If only there was a pill to swallow to make talented leaders–now that would be a job for Jobs. 😉

Don’t Let Them Fling It Onto You

Covered_in_it

So this guy has a job where he is at the front of a line of people passing buckets of sh*t to the next guy in the line.

A stranger comes along and asks him what he is doing–“what is your job?”

The man passing the buckets replies, “I am a manager.”

The stranger looks askew and quite puzzled, he asks, “What makes you think you’re a manager?”

The man at the front of the line answers “because I don’t take no sh*t from anybody!” 🙂

And so it goes, we work on “the line” whether passing buckets or pushing papers, and someone in the front thinks they are the boss or superior–and as someone from the military once told me, “I don’t take sh*t. I give sh*t!”

Unfortunately, for those of us who humbly go to work to do our jobs, the prevalence of workplace bullies–who push their weight around can make our (work) life very unpleasant and unproductive.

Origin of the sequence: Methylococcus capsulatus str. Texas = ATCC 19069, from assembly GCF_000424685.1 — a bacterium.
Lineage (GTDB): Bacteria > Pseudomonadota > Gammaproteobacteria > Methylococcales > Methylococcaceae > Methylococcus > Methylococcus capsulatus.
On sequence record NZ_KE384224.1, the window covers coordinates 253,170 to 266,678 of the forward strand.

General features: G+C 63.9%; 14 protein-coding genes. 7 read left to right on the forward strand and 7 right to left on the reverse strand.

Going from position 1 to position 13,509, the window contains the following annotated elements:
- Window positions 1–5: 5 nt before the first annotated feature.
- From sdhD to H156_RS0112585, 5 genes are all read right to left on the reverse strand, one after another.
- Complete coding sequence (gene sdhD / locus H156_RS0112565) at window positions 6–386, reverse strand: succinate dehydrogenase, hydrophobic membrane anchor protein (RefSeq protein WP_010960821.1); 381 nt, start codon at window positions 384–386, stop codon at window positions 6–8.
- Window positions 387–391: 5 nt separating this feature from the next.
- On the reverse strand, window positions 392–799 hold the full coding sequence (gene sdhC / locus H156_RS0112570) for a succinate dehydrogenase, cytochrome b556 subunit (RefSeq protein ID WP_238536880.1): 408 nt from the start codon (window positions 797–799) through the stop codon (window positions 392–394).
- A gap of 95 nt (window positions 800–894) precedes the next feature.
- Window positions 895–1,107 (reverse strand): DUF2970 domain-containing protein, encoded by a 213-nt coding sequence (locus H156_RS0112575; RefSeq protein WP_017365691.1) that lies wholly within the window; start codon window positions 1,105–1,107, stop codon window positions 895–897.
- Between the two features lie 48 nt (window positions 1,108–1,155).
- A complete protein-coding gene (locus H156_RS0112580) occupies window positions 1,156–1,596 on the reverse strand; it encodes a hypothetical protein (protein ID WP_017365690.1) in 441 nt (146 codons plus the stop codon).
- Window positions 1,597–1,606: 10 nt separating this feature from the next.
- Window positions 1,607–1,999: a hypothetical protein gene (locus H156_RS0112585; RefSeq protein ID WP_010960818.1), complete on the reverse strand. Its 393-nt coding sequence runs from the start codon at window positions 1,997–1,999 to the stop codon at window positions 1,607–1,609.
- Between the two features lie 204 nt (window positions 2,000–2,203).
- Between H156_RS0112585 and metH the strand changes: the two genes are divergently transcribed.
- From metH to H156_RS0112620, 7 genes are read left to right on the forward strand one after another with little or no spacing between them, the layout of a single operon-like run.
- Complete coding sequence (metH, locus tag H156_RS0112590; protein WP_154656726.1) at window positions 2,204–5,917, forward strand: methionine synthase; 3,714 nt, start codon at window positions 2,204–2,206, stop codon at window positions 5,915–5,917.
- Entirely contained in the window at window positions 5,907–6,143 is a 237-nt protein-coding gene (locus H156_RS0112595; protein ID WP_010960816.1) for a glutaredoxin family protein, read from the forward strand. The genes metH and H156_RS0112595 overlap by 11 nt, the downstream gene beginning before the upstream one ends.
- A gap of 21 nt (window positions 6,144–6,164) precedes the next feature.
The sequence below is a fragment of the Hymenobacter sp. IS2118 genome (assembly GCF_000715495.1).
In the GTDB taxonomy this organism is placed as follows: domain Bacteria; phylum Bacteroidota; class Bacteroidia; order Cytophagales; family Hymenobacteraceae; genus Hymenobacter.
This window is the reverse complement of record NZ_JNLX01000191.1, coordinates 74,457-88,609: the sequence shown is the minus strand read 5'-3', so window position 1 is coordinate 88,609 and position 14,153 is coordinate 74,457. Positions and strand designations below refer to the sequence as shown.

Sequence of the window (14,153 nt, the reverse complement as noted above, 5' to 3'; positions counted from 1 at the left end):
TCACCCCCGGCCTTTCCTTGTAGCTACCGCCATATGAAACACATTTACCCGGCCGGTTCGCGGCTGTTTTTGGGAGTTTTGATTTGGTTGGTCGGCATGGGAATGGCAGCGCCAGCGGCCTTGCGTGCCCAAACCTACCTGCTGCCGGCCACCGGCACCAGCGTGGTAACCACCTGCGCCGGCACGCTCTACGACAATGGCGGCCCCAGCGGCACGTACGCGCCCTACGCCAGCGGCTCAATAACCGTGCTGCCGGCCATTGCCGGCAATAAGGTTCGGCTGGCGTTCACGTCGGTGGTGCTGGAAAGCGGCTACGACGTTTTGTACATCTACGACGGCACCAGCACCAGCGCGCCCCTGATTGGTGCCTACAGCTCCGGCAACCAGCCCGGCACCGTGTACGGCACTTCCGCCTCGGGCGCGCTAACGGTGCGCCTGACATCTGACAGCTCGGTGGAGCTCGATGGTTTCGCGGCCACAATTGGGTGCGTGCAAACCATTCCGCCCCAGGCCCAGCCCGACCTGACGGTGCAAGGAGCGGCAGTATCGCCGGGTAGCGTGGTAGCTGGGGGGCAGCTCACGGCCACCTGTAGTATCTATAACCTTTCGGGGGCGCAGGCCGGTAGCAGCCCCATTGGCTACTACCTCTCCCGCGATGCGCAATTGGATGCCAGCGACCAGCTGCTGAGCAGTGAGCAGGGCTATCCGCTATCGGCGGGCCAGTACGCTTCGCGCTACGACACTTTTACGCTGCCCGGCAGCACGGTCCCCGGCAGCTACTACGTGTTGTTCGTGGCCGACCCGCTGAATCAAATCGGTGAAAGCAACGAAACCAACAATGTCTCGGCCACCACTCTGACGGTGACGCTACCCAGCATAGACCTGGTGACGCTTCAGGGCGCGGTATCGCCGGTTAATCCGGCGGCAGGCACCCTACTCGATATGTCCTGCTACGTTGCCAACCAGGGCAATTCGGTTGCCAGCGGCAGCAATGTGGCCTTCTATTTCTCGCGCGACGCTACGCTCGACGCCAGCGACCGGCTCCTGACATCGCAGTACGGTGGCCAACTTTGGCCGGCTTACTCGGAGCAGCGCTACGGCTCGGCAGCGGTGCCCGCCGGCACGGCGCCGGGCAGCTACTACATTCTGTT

A Zogby poll in 2007 found that 49% of workers had experienced or witnessed workplace bullying–and this included all sorts of harassment such as verbal abuse, sabotaging someones job, and abusing their authority.

Workplace bullying is being called a “silent epidemic” with a full 37% or 54 million workers in the U.S. having suffered at the hands of a workplace bully.

The results, of course, can be devastating not only for the person’s job, but often they (45%) suffer adverse psychological and physical health impacts.

Further, as we know, when people suffer, their families usually suffer along with them, so the ultimate impact in terms of the number of people affected is disproportional to those those who experience bullying firsthand.

Aside from the people impact of bullying, the organization and its mission suffers in terms of elevated absenteeism, decreased morale, lower productivity, and stunted innovation.

This is why aside from the basic humanitarian aspects, an organization should be extremely watchful for and weed out bullies in the workplace.

However, when bullies, are front and center in the leadership ranks of the organization, the problem is all the greater, because others lower in the hierarchy, but also at senior levels may be hesitant to address the issue.

They are scared to confront the bully as perhaps they should be given the bully’s threatening posture and deeds.